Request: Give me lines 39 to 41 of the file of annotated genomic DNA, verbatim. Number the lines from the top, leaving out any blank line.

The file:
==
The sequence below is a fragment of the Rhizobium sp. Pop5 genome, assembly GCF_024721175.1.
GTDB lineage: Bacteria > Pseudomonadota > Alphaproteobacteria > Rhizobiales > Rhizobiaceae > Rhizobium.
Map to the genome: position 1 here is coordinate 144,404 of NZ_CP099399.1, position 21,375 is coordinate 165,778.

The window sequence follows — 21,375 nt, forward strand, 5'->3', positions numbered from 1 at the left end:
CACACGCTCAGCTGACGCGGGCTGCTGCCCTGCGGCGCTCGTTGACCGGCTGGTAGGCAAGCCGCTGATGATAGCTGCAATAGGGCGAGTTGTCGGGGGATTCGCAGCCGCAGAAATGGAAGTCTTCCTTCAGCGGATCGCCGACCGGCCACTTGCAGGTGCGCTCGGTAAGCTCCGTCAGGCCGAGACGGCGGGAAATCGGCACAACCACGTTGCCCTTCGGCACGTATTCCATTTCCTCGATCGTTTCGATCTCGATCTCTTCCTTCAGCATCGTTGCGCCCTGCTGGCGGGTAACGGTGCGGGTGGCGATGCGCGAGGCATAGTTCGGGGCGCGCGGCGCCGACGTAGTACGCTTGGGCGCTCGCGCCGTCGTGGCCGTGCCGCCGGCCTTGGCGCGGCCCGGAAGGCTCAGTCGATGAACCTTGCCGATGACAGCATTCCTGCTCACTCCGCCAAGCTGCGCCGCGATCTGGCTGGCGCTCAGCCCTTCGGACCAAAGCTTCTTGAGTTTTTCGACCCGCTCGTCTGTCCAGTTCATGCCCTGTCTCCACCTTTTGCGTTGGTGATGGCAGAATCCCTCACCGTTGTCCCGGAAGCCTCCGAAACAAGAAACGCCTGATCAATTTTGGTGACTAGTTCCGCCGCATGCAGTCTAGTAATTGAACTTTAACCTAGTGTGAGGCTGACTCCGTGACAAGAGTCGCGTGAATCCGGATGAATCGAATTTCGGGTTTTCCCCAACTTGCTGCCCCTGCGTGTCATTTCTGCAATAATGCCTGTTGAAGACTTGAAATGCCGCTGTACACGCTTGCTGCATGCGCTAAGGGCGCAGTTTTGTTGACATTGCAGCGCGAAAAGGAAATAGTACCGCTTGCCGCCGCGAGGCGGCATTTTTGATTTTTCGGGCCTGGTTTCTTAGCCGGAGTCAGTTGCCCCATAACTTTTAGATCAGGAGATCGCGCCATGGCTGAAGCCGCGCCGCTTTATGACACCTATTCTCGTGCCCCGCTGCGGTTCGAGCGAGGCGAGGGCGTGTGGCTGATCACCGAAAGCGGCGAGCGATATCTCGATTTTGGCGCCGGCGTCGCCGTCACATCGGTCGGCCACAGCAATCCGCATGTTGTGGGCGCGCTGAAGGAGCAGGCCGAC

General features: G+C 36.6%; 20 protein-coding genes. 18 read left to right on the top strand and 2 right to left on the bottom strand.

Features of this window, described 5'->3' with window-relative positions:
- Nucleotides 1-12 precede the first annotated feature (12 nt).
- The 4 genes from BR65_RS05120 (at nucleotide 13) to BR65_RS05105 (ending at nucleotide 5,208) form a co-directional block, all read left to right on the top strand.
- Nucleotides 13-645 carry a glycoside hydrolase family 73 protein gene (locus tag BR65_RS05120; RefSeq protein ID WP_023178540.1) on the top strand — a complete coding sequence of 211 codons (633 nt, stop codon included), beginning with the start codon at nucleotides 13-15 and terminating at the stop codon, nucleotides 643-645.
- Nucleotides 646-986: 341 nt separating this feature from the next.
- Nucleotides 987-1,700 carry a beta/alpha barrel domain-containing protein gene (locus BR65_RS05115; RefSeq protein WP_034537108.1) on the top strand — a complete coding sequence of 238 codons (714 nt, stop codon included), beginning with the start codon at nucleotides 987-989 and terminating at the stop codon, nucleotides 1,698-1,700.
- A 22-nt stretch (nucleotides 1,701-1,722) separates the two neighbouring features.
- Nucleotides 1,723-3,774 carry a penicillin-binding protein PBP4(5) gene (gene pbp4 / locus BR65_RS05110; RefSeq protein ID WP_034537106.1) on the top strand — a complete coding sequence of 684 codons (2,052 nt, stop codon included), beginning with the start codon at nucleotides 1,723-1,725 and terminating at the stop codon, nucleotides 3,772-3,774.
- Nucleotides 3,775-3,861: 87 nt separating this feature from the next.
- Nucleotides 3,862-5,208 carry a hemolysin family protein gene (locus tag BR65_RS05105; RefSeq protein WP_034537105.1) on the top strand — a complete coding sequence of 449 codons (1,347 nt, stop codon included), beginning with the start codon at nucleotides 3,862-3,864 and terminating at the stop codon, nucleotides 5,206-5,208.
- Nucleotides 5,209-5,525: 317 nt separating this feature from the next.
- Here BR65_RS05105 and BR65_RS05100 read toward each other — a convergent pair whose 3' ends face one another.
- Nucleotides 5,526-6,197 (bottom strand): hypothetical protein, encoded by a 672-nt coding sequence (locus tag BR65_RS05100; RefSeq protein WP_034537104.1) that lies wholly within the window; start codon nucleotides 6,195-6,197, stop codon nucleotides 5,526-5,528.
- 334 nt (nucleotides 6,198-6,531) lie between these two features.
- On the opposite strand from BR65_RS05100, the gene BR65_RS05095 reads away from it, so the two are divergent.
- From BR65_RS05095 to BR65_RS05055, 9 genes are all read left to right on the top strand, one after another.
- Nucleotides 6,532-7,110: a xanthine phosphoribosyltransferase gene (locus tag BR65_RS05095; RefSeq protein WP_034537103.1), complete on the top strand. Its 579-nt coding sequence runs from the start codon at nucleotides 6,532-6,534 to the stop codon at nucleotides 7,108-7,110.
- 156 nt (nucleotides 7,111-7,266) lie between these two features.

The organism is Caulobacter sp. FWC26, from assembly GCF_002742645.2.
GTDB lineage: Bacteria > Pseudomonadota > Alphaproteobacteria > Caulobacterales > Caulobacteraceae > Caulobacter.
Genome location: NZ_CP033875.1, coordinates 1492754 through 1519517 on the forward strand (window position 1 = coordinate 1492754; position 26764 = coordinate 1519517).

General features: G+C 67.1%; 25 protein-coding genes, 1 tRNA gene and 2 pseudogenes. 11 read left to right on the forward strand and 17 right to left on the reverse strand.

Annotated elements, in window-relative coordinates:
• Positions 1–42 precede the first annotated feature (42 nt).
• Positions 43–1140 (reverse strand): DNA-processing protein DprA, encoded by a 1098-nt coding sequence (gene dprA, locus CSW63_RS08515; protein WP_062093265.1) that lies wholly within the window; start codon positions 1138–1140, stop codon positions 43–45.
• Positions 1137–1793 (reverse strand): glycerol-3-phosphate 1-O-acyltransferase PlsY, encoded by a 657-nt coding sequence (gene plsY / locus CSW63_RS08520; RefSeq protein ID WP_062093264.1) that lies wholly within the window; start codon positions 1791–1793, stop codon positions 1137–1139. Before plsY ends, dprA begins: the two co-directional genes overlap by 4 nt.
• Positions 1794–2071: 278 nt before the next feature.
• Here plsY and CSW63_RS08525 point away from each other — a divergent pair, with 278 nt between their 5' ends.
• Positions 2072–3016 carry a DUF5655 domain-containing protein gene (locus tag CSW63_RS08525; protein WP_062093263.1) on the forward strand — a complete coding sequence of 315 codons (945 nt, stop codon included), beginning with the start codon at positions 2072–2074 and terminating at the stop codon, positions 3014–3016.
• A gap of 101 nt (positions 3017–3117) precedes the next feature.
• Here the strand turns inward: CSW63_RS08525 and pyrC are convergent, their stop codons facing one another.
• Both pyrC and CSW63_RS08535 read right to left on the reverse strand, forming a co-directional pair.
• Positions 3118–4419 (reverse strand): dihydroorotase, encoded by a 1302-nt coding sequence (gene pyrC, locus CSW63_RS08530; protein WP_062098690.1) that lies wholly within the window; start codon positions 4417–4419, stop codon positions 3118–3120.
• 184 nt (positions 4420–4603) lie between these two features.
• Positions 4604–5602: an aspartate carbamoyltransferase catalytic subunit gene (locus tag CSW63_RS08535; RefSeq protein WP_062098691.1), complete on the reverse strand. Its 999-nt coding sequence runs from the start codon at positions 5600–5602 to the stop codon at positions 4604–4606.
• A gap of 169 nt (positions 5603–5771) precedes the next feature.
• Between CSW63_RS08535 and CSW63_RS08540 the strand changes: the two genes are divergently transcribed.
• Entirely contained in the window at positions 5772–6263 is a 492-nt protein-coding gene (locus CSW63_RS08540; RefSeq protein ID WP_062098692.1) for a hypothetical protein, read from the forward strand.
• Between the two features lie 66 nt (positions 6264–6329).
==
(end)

• Positions 3118–4419 (reverse strand): dihydroorotase, encoded by a 1302-nt coding sequence (gene pyrC, locus CSW63_RS08530; protein WP_062098690.1) that lies wholly within the window; start codon positions 4417–4419, stop codon positions 3118–3120.
• 184 nt (positions 4420–4603) lie between these two features.
• Positions 4604–5602: an aspartate carbamoyltransferase catalytic subunit gene (locus tag CSW63_RS08535; RefSeq protein WP_062098691.1), complete on the reverse strand. Its 999-nt coding sequence runs from the start codon at positions 5600–5602 to the stop codon at positions 4604–4606.